The country that can’t get enough AstraZeneca as it’s smashed by 7,000 cases per day and forced into ‘indefinite’ lockdown – after initially pulling the controversial vaccine from its national program
- Malaysians scrambled to book in for AstraZeneca jabs ahead of case surge
- South-east Asian nation has suffered up to 7,000 cases and 70 deaths a day
- Government originally pulled AZ from main program in April over clot fears
- But ‘opt-in’ AZ jab was so popular the jab was quickly reinstated in mainstream
- Conflicting health advice in Australia sees many young people waiting for Pfizer
While many Australians wait for Pfizer and Moderna, Malaysians seemingly can’t get enough of the AstraZeneca jab – even after it was briefly pulled from the country’s main immunisation program in April.
In recent weeks, the south-east Asian nation has been smashed by up to 7,000 Covid cases and 70 deaths per day following an outbreak linked to end-of-Ramadan celebrations in May.
The intensive care system has come close to capacity and the country is entering its sixth week of an ‘indefinite’ lockdown that won’t end until cases dip below 4,000 per day.
While Malaysia’s situation is vastly more dire than Australia’s, where 12 million people are in lockdown over small outbreaks, the country is treading a different path with the controversial Oxford University-designer AstraZeneca vaccine.
In April, the Malaysian government pulled the vaccine from its main vaccine rollout after experts revealed a rare link to a blood clotting illness and thousands of residents cancelled their bookings.
MALAYSIA: Volunteers in protective suits lay down the body of a coronavirus victim at a cemetery in Kuala Lumpur. The country has suffered up to 7,000 cases per day recently
The corpse is disinfected prior to the burial at the Raudhatul Sakinah Islamic cemetery on June 15
On left: workers are seen at the gravesite. On right, a disabled woman received a Covid dose at a care home in Kuala Lumpur
But the government still made the jab available to Malaysians on an opt-in basis – and the demand was huge.
The first batch of 260,800 AZ shots, for residents of the hard-hit Klang Valley an hour’s south of the capital Kuala Lumpur, booked out in three hours at the begnining of May.
Two further batches released later that month were likewise snapped up within hours, local media reported. One was restricted to people aged over 60.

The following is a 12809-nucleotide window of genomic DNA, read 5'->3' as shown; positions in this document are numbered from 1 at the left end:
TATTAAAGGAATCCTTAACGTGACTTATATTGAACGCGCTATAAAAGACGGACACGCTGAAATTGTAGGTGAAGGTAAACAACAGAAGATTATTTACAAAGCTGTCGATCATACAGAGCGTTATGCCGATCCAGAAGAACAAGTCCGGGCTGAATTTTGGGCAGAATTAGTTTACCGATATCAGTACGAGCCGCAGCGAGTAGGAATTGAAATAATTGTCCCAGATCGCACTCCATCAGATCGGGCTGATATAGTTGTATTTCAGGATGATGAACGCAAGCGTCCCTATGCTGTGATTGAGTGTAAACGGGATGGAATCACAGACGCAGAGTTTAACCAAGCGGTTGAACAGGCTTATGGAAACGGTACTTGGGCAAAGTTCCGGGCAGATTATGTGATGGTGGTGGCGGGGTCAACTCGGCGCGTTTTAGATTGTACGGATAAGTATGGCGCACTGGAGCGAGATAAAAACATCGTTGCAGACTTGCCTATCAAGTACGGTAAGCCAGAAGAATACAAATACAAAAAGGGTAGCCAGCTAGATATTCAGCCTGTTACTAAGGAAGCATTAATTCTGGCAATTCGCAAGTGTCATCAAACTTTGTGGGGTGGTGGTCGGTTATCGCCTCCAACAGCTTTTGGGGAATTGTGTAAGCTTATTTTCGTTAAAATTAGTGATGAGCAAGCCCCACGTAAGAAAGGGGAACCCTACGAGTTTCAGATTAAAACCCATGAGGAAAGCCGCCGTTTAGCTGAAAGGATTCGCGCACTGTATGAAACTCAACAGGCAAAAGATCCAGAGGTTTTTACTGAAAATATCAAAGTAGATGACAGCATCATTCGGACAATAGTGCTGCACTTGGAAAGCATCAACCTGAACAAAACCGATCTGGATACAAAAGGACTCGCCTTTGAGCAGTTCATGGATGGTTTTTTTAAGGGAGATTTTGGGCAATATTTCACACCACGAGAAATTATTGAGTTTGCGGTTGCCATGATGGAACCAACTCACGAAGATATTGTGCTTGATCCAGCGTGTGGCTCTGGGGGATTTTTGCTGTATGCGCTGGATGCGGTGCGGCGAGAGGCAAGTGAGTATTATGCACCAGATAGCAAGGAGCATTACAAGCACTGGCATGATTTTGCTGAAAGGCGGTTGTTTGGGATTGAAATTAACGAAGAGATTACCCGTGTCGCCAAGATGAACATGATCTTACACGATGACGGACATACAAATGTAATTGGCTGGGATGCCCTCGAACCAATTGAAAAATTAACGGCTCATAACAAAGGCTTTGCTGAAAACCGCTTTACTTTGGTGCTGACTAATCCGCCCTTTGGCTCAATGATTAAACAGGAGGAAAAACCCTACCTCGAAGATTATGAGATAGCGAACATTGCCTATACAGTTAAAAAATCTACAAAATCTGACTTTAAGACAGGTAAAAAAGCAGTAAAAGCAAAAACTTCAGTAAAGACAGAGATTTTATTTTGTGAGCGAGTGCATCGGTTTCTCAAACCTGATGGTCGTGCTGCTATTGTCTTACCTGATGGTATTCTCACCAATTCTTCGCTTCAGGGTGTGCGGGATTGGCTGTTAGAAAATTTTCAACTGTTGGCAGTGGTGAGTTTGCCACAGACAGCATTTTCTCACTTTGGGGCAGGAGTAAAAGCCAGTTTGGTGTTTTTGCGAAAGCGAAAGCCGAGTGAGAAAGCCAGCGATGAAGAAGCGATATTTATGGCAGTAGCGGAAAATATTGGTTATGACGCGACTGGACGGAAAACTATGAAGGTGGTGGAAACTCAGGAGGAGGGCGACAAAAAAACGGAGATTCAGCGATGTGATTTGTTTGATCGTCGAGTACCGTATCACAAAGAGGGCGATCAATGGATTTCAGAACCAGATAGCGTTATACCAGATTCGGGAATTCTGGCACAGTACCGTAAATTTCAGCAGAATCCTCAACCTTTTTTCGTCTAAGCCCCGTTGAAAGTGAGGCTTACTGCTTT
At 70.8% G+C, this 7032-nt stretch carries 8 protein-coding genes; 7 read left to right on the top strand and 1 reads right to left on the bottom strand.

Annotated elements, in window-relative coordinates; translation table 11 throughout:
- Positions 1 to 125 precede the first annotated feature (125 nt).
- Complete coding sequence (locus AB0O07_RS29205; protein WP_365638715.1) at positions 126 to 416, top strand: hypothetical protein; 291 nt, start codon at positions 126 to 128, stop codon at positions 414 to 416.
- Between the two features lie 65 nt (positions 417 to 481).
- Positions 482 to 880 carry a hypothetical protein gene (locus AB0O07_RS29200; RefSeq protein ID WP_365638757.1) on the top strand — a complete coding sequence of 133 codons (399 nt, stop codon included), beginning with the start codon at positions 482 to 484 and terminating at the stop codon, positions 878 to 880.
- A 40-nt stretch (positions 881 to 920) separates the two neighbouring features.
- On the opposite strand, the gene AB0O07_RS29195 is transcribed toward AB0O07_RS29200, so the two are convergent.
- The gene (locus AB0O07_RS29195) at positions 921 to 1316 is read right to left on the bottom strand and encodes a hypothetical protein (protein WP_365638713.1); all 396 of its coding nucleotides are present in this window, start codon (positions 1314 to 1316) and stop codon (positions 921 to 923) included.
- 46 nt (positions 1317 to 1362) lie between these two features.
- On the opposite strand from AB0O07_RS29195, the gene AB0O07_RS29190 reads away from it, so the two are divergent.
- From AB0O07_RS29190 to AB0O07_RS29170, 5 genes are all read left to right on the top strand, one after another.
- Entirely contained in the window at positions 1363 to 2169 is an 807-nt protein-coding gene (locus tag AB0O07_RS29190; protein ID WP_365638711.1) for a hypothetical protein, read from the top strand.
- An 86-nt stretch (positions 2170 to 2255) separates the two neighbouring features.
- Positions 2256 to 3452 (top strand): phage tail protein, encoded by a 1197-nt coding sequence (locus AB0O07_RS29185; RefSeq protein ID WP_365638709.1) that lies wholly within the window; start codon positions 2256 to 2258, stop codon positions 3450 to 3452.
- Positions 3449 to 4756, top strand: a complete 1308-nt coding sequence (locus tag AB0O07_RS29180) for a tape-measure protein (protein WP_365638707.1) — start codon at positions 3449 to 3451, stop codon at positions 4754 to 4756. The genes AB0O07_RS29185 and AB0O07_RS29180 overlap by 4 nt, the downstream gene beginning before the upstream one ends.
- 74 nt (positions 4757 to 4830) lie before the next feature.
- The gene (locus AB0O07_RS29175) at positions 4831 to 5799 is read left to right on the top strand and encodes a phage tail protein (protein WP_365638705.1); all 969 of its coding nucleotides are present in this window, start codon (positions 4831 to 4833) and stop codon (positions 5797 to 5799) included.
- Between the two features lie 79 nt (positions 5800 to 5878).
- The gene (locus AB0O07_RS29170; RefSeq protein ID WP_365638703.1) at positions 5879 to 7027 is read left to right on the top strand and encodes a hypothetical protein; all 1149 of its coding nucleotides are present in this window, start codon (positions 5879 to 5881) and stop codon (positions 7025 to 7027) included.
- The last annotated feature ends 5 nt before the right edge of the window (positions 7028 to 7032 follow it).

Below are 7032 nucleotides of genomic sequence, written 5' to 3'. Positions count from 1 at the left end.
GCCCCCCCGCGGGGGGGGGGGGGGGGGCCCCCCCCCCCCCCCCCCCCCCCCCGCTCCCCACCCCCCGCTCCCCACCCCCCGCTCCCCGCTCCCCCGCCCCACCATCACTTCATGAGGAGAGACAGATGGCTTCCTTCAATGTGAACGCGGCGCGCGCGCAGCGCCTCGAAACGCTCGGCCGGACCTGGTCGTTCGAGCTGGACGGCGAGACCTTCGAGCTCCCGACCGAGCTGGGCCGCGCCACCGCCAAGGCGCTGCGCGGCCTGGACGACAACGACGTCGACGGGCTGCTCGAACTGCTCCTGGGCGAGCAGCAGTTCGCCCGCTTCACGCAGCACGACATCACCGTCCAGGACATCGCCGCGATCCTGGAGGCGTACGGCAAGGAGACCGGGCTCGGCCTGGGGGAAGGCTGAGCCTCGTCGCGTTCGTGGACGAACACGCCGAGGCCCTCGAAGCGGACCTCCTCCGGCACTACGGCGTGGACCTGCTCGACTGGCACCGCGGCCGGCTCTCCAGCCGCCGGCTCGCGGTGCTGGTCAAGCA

The scramble for AstraZeneca led the government to reverse course and push the jab back into its main vaccination program.
“It appears that the people no longer have any aversion towards this vaccine as seen before following media reports linking blood clots to AstraZeneca,’ Vaccine Minister Khairy Jamaluddin said at a press conference in late May.
Part of the reason for the collapse in that vaccine hesitancy may be the devastating surge in cases which has peaked at over 7,000 cases a day.
Malaysia has two alternative vaccine sources – Pfizer and the Chinese-made Sinovac – however, like Australia has suffered supply issues.
A swimmer suns herself on Bondi Beach and scrolls through her phone last Sunday, some 48 hours after the Sydney lockdown began
Bondi locals get their exercise during Sydney’s lockdown, which will last at least until next Saturday. Australia’s vaccine rollout has been criticised as a ‘strollout’
Australia’s drug regulator approved AstraZeneca for all residents over 18.
However, the Australian Technical Advisory Group on Immunisations has twice changed its advice on who should get the jab, first recommending people under 50 get Pfizer,
However, on Monday, Prime Minister Scott Morrison said Australians under 60 could still receive AstraZeneca from their doctor, provided they consider the benefits and risks.
The rules surrounding AstraZeneca differ around the world. In Germany, the vaccine is available to all adults.
In South Korea under 50s are offered alternative jabs. The UK, which now has four brands of vaccines, recently announced it will offer under 40s an alternative.
Australian authorities are expecting shipments of Pfizer and Moderna to arrive later this year and can only manufacture AstraZeneca’s vaccine locally.